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18 April 2016


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South Korea was seriously third world & socialist and Belgium or Germany aren't exactly homogenous


In that case many corporations would be in the position I just described: able to milk their businesses for cash, but with little reason to spend money on expanding capacity or improving service.

Where has Krugman been? This has been going on since 1980 when compensation and bonuses for execs was now based on the value of the shares, the vaunted ’shareholder value'. It’s called taking a public company private. The value of shares rise when that happens and middle management and above get monster bonuses while the workerbee gets the shaft.

Another trick was using excess cash, not for product development or breaking into new markets--why take the risk?--but instead to invest in derivatives and other financial instruments and raise the share value that way. Queue the bonuses.

As economics historian Michael Hudson describes it, finance capitalism replaced industrial capitalism. It started with Reagan, but Clinton put the institutional infrastructure in to make it all happen. (Current Treasury Secretary Jack Lew was one of Clinton’s architects.) People vote for Clinton at their peril.

different clue


Over the coming decades you describe, where super artificially-intelligent automation mass-slaughters tens of millions of jobs; what happens to the tens of millions of people who lose their jobs and have no other jobs in existence to go find and get?

How does a society which has always believed people must earn their daily bread cope with tens of millions of its members having no access to any way to earn any bread at all because the robots are earning all the bread now?

different clue

Will Reks,

The people who hope to live long enough to collect Social Security and Medicare are the people who have been paying FICA and Medicare taxes their whole working lives on the understanding that they would receive Social Security and Medicare when they couldn't work so effectively any more. I wonder if a large number of non-rich non-white FICA/MCare Tax Payers are also secretly planning to vote for Trump on the strength of that promise and just don't want to say so in public.

Babak Makkinejad

Yes, it began in late 1970s when Finance Capital, instead of a Hand-Maiden to Production, became its Mistress.

I suppose the leaders of the United States, in both politics and economics, had envisioned the United States to become the Financial Center of the World - manufacturing production be damned.

But likely London is going to claim that prize.

Will Reks

Yep.. people love socialism as long as it benefits them.

Will Reks

Maybe, but its to early to say. Protecting SS and Medicare while bringing back jobs is popular with the working class, regardless of race.



I have no clue how you came to that conclusion, moon man. What color is the sky in your world?



You're splitting hairs here and we all know it. SK "was". Belgium is the center of NATO and the EU, but about to go under sharia. Germany is running on EU fumes and also about to go under shariah. Both countries are borrowing money to pay the dhimmi tax of welfare.



Now young people are terrified of being called "islamophobes" "racist" or "homophobe".

The real counter culture is on /pol/ by the new generation of reactionaries.


Gregg seems to have been a political careerist who mistook money for prosperity.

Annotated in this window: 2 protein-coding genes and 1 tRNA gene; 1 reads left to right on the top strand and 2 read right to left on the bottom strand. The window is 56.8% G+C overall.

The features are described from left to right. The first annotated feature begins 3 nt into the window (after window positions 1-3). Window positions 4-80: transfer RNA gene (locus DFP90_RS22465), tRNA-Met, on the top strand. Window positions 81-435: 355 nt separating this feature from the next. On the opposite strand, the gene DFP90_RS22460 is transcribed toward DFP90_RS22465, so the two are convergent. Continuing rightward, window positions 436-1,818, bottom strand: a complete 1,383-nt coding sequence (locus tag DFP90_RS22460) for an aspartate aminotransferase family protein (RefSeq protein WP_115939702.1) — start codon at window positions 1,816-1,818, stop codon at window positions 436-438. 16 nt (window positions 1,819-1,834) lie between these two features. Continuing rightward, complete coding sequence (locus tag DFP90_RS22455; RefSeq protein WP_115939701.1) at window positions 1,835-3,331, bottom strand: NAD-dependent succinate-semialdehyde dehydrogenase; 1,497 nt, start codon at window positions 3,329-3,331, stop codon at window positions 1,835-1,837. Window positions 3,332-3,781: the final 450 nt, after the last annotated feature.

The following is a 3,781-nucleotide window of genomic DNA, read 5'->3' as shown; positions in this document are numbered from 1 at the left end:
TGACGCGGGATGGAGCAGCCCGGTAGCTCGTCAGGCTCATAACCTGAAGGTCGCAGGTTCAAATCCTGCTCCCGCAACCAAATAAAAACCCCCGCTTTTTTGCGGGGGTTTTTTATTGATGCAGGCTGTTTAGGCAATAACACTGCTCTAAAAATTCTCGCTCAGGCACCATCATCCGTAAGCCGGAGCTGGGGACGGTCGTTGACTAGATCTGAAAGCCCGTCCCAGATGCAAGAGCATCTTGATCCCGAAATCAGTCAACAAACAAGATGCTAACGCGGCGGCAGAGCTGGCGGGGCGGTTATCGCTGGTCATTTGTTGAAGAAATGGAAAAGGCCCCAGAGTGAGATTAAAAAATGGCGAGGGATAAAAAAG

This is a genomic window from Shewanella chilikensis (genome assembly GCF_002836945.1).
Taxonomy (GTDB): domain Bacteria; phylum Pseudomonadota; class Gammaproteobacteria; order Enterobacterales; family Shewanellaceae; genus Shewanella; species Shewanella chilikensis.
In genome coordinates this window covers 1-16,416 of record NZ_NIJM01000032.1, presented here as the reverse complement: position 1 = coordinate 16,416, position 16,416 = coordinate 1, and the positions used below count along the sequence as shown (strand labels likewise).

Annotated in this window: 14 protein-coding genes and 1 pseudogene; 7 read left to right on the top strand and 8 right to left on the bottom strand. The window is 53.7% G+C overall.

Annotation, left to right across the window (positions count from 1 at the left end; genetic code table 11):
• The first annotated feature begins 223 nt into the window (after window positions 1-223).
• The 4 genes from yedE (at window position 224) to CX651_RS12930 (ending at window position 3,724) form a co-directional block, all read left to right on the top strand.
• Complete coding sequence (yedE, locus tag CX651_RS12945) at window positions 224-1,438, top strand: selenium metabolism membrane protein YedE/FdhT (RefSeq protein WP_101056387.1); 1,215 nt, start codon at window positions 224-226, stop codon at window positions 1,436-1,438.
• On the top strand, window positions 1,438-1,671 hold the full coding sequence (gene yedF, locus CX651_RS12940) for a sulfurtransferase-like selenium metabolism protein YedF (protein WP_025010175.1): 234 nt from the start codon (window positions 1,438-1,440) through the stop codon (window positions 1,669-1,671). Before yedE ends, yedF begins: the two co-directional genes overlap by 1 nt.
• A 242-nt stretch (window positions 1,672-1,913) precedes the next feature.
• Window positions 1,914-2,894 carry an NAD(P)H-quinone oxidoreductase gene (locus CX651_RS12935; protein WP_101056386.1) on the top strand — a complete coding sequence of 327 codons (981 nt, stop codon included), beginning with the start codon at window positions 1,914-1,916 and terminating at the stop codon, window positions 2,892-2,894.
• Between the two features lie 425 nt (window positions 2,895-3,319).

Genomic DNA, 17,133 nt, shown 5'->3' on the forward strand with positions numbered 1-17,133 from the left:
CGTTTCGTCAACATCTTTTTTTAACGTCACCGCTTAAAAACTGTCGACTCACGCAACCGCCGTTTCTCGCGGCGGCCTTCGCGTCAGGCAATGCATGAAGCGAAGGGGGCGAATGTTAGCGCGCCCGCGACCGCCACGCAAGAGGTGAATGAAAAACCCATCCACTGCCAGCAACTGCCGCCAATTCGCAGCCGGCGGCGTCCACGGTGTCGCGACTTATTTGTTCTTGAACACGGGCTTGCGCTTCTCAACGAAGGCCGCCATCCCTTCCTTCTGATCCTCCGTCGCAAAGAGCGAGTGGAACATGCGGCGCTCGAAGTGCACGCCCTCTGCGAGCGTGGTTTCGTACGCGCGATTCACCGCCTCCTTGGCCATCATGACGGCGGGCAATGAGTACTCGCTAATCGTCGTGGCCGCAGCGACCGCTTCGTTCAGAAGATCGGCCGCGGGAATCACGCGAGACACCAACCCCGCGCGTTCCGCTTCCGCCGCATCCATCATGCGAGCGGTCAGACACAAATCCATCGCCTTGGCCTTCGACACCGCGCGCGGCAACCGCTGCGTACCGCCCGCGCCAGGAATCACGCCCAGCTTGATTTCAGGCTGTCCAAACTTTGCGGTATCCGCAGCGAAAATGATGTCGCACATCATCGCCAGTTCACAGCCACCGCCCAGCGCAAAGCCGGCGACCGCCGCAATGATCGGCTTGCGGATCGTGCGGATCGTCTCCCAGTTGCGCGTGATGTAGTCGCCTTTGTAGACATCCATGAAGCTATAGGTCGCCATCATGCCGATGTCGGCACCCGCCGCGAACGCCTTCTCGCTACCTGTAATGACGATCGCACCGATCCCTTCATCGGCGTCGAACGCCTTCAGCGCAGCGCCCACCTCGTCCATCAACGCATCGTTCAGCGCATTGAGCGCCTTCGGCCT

I'm inclined to the more recently articulated views that prosperity comes from 'solving problems'.

We are living at a time of momentous shifts in economic thinking -- extraordinary times, indeed.

Senator Sanders has evidently immersed himself in much of this newer economic thinking, as evidenced by his selection of Univ of Missouri at Kansas City's (UMKC) Prof Stephanie Kelton as his head economic advisor back in 2015. Although Judd Gregg is oblivious, there is currently a ferment in economic thinking, partly because databases now make it easier to get better analysis (think Piketty), and partly because it is easier for people around the world to engage in economic conversations and exchange data sets.

The model of economics that Judd Gregg expresses is based on fluid dynamics and the physics of the 1890s: closed system, inputs, outputs, humanity stripped out of all economic behavior (ergo, no need for moral conversations). This kind of thinking has shaped the US tax code, and leads to economic cannibalism of the 'stock buyback' variety that MRW so eloquently scorns.

Sanders' thinking appears to be grounded in his personal experience, but he appears to be somewhat quirky in his mastery of economic theory and economic data. (The same could be said of Elizabeth Warren.)

Anyone curious about new shifts in economic thinking would find this a good starting point; one of the authors is a multimillionaire weary of bad business models and the social havoc they wreak:

I'd also 'second' MRW's Wall Street on Parade links -- the Martens are former Wall Streeters, and fearless about what they write. Michael Hudson comes at economics from a depth of knowledge about ancient economies, so he has fewer blinders and less ideology than the Judd Greggs who inadvertently wreak so much havoc.

I'm definitely in agreement with MRW's views about voting for Hillary: support her at your peril. If you want someone who does not fundamentally question dangerous, outdated assumptions, she's your candidate.


Thank you Mr. Sale.

(My sense.) Socialism is a broad label, and it covers the various socialisms, most of which represent hybrid experiments at integrating economics at the level of a country with the larger economic context the country is embedded within. In my opinion, this makes the broad brush framing (and smacking down,) unhelpful.